If you’ve been keeping across the news around Australia’s superfast National Broadband Network (NBN), you’ve probably heard the term “Fibre to the Node” or “FTTN” thrown around a lot.
That’s because FTTN is the technology leading the NBN rollout, with thousands of nodes being installed right around the nation. It’s expected that over 1.6 million homes and businesses will be receiving their NBN connection via FTTN technology by 2018.
With many Aussies connecting via FTTN in the coming years, it could be the technology you’ll receive if the NBN has not yet rolled out in your area. So you might be wondering: what is FTTN? And how will this affect customers?
It’s all about Nodes
The defining factor of FTTN technology is the node. With FTTN, the NBN fibre runs straight to a cabinet, called a node, in your neighbourhood, and then connects the surrounding premises from the node using the existing copper network.
Fibre to the Building or FTTB is a very similar technology which is connected in much the same way, but instead of a node in the street, the fibre-optic connection hub is installed in a central location in a multiple-dwelling unit and then connects to each individual residence using the existing copper network. See our great iiHelp article for more information about FTTN/B connections.
Since the technologies are so similar, getting connected on each involves the same process.
Getting connected to FTTN
Approximately 18 months after FTTN/B is ready to connect in your area, any copper-reliant services you are using, such as ADSL broadband or your home phone, will be switched off. Thankfully switching to the NBN is easy: just contact your usual service provider, like iiNet. By arranging the switch, you can ask to keep your existing phone number too. If you don’t connect in the 18 month allocated time-frame, you will face downtime from your services being switched off and risk losing your existing number for good.
After you contact iiNet, we’ll organise a technician to come out to you and jumper you off the copper network to the FTTN network at the node, where it will then connect to your house. Jumpering simply means completing the electrical circuit to NBN network boundaries. You shouldn’t need to worry too much about this process though; in most scenarios it happens behind the scenes. Though on occasion the technician will require someone over the age of 18 to be home in case the technician needs to connect a new copper line or test connectivity to your premises. Don’t worry, we’ll let you know if you need to be home.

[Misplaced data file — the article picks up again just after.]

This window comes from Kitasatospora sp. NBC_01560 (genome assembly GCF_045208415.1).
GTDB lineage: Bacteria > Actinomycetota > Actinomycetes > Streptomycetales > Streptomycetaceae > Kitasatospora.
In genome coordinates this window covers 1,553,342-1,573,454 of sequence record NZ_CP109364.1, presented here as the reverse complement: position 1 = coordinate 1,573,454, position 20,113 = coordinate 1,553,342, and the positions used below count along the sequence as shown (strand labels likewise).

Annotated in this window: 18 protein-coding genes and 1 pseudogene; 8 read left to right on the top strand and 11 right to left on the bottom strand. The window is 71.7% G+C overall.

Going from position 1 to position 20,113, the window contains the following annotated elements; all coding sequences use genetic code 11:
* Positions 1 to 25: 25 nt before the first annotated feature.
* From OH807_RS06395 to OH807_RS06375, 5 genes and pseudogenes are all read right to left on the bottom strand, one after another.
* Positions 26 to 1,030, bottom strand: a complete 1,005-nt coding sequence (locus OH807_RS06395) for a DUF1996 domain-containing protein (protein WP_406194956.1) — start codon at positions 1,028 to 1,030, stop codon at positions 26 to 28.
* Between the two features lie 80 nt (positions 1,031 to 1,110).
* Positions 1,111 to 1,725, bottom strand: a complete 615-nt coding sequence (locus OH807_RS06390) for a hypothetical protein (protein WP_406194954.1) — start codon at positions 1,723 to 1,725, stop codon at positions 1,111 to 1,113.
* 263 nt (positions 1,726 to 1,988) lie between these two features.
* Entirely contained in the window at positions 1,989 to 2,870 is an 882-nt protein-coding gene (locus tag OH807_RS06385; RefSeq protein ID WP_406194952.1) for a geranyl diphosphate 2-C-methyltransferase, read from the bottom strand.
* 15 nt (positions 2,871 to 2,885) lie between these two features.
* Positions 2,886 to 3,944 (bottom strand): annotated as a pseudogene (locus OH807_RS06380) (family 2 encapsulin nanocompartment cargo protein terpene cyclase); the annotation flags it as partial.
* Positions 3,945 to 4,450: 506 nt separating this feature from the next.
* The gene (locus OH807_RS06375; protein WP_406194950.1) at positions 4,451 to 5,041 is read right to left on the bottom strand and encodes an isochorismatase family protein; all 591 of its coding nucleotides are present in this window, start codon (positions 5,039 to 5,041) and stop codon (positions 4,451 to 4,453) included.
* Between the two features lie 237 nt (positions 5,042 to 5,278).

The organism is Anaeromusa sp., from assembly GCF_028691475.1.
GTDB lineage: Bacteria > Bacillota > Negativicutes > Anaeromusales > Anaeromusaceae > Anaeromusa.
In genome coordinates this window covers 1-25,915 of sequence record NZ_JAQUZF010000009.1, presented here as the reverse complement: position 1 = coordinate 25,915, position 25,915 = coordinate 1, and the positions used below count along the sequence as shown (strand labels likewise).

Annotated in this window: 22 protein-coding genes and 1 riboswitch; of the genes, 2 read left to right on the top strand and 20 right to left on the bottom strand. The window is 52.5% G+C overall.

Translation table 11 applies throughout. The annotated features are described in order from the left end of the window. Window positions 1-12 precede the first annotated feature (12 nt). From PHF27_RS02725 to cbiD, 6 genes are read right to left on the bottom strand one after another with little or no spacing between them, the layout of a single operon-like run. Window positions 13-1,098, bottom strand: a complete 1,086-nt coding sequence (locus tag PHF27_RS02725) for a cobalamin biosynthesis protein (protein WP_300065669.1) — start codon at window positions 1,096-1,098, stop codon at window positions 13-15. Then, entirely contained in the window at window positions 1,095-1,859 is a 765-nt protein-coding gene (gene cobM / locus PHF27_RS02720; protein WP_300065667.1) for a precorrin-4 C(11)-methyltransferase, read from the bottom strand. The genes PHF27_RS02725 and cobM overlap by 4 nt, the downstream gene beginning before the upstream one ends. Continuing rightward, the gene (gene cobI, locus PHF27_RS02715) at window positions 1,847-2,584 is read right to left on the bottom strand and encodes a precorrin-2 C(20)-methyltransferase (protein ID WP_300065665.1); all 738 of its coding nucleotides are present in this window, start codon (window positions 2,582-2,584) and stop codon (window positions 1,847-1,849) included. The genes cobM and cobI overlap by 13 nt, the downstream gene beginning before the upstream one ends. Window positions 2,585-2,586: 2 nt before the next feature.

Once the technician has finished, all you need to do is plug in your NBN-ready modem, and you should be ready to start enjoying your superfast NBN connection.
The main benefit of rolling out FTTN is that it’s faster to connect than other technology types: which means getting the NBN to you, faster! Since FTTN utilises existing copper lines, less new infrastructure is required, making it quicker to build and quicker to connect. FTTN doesn’t require big boxes to be installed on the inside and outside of your premises either, so all the customer needs is an NBN-modem to get it up and running once it’s connected.
Get the right modem!
If you want to enjoy all the great benefits of a superfast FTTN connection, you need the right modem for the job. An incompatible modem is just going to cause headaches: you won’t receive the maximum potential speeds you could be receiving, or worse, your ports may be locked! Port locking is a NBN network restriction that is placed on the particular FTTB/N service, in order to prevent network instability/interference.
When an NBN connection tries to run through an incompatible modem, the system goes into panic mode, and locks the ports in order to not degrade the network or cause issues for other users on the network. This is because NBN FTTN and FTTB are VDSL2 technologies, and require the modem to specifically support this new technology. Because port locking stops the FTTN/B connection from working on a Network level, the customer will need to call their service provider to unlock it; it won’t automatically unlock by simply upgrading the modem at this stage. However, you will need to upgrade after it’s unlocked to prevent the same issue occurring again.
It’s better to just avoid this altogether by getting an nbnTM whitelisted modem. iiNet has had 2 of their modems whitelisted by nbn™ (TG-1 and Budii Lite) to be ready for FTTN. When you sign up for your FTTN connected NBN plan, order your modem with us, and avoid any future hassles with incompatibility. Our modems have been specially designed and tested to be easy to set up, deliver fast speeds and play nice with the NBN FTTB/N network. Additionally, by selecting an iiNet modem, you’ll be making it easier to troubleshoot your modem if there ever is an issue.
To see where your exact location stands in the NBN rollout process, check out the NBN Coverage Checker. This will let you pinpoint exactly where sites have been built or are in stages of preparation or construction. Make sure to register your interest on the NBN Wait List and check out iinet’s NBN plans to be ready to roll when the NBN hits your neighbourhood.